Monday, January 10, 2011

Mean Mommy

When Superman and I talked about having children, and what kind of parenting theories we ascribed to, we were on the exact same page.  Neither of us believed in corporal punishment, aka spanking.  We both preferred to use alternative discipline measures, such as positive reinforcement (praise, rewards, etc. for good behavior), redirection, and consequences (time-outs, losing privileges).

Superman was never really spanked himself.  He said he recalls being spanked once in his life.  He says his mom was a yeller, but never really at him.  He was a good kid.  Quiet.  Polite.  Respectful.

I, on the other hand, am surprised I don't have a permanent tattoo of my dad's hand on my ass.  I don't know if my parents "believed" in spanking, but I sure know they used it.  A lot.  And when I was too old to be spanked, I got smacked across the face.  Now, I'll admit my parents never hit me for no good reason.  I had a smart mouth on me.  Not insolent, but sarcastic.  But I can't say that that is why I got spanked so much, because my brother was more like Superman, very quiet and never talked back, yet he got hit just as much as I did.

I don't have a particular aversion towards spanking.  I don't think it made me a bad person or ruined my life.  A lot of my friends openly spank their children, and I never try to dissuade them from their parental choices.  I just personally do not like the concept and prefer not to do it with my children.  For starters, I feel like spanking sends a negative message: if you don't like something someone does, use a violent response to solve the issue.  I find it especially contradictory if you spank your child for say hitting their sibling.  "Don't hit your brother.  Now bend over so I can show you hitting is wrong."

But like many things about parenthood, what you say B.C. in theory might not always line up with the action.  (One of my favorite quotes about motherhood is: "I was a much better mother before I had kids.")

Now that I am a parent of three year olds, I can say that I understand why many people spank.  Sometimes you are as mad as hell because your kids have dumped what seems like the entire contents of your fridge on your dining room floor.  You send them to their time out chairs and they sit there laughing and giggling.  Laughing and giggling!  You scream at them to be quiet.  They still laugh and giggle.  You are cleaning up the mess (because while you believe in making the kids pick up their messes, that doesn't apply when there is butter and mayonnaise involved, because that would lead to an even bigger mess!).  And they are laughing and giggling.  So you send them to their room.  In the dark.  And they are still laughing and giggling.  Whispering to each other.  You yell for them to be quiet.  You are seeing red!  You can't remember the last time you've been this angry.  You want to literally smack the smiles off their faces.  You want them to be as upset about it as you are.  To transfer your feelings onto them.  To give them something to cry about.  So you spank them.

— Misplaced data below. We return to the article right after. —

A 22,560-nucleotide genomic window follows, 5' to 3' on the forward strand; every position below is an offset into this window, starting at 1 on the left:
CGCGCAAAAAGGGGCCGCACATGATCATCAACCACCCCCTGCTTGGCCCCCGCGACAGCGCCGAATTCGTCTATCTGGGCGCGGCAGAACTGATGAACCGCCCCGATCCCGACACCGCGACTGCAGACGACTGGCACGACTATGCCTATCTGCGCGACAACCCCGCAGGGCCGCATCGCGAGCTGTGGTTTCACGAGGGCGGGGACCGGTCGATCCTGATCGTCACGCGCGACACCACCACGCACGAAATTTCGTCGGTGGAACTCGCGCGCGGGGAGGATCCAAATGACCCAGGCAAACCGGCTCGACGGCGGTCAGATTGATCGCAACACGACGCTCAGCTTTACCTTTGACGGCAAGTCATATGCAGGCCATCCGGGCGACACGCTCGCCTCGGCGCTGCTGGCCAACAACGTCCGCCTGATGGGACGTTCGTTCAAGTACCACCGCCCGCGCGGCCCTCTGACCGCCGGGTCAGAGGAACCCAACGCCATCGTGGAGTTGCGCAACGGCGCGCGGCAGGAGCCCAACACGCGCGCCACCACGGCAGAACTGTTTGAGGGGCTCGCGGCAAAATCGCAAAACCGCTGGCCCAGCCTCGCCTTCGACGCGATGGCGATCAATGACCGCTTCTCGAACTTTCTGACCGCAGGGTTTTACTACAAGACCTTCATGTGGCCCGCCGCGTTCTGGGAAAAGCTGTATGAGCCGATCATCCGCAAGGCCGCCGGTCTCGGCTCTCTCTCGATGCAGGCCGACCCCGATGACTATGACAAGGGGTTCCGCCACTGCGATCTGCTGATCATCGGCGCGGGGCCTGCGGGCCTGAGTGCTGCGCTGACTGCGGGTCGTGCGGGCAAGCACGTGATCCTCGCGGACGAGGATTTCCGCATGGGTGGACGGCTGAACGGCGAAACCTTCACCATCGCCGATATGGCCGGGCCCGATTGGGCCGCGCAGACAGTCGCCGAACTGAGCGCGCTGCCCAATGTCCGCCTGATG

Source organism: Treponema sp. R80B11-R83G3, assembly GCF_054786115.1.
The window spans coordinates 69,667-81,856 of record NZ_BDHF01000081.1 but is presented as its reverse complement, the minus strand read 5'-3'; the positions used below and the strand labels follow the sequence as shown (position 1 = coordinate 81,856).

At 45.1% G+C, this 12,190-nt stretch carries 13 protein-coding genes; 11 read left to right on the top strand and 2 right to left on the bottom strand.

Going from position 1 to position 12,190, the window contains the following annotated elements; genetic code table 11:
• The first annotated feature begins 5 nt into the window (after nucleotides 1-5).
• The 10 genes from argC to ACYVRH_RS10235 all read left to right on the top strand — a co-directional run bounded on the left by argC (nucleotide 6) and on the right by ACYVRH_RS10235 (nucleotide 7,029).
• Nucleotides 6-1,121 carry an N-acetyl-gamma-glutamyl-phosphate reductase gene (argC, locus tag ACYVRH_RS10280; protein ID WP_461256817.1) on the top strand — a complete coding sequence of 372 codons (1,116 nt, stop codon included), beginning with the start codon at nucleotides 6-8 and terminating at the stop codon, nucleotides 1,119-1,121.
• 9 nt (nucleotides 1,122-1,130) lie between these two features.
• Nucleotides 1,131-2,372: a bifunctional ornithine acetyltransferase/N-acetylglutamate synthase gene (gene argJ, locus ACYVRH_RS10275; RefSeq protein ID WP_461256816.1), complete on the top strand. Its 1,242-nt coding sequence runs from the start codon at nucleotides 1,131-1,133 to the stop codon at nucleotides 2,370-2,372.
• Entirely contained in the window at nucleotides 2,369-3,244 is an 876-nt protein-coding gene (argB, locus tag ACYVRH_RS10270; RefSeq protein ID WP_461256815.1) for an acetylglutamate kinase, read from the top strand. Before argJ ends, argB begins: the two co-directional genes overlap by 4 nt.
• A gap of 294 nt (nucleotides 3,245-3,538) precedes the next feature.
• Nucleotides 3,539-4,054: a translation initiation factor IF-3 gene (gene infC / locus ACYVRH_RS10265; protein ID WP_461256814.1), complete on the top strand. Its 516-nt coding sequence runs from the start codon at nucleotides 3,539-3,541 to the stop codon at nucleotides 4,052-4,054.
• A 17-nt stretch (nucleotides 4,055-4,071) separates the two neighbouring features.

And for a moment, you do feel better.  They have quit laughing.  Now they know that you are mad.  Now they know that they should feel bad.  They are crying.  Hard.

But are you happy?  I wasn't.  I just felt worse.  I had to resist every urge to pick them up and apologize. To hold them and cry with them and say I'm sorry and promise to never hit them again.  I didn't do that, because at that point I figured, what is done is done.  I won't confuse them now by following their first spanking with tender loving care.  I'll make the best of the bad situation and let the spanking stand, as a punishment.

The problem.  It was a fairly effective punishment.  So effective that for weeks later, I could still get them to modify a behavior by just the threat of a spanking.  Because even though I wouldn't ever threaten spanking when I'm calm and rational, when I'm mad and frustrated I feel my resolve completely disappear and those words "Do you want a spanking" find themselves tumbling out of my mouth.  Although now, enough time has passed that the threat is wearing off.  The boys are calling my bluff.  And I have to decide what to do.

I don't want to spank.  I don't want to yell.  I want to get my temper under control so that I can learn to deal with my frustrations in a more constructive manner.  I've watched Super Nanny.  I know what you are supposed to do.  But it's easier said than done.

I bought a book recently that was recommended to me by another parent, Setting Limits.  It talks about the three parent types: the authoritarian (yelling, hitting, spanking), the permissive (giving lots of warnings with delayed or non-existent consequences), and the combined.  I'm only a few chapters in, but so far I've surmised that the combined is the worst because it is inconsistent (and if there is one thing I know about kids, it's that they thrive on routine and consistency).  So, guess which one I am?

I really need to find the time to finish reading this book, because I want help.  I want to be the better, more consistent, non-spanking parent that I know I can be.

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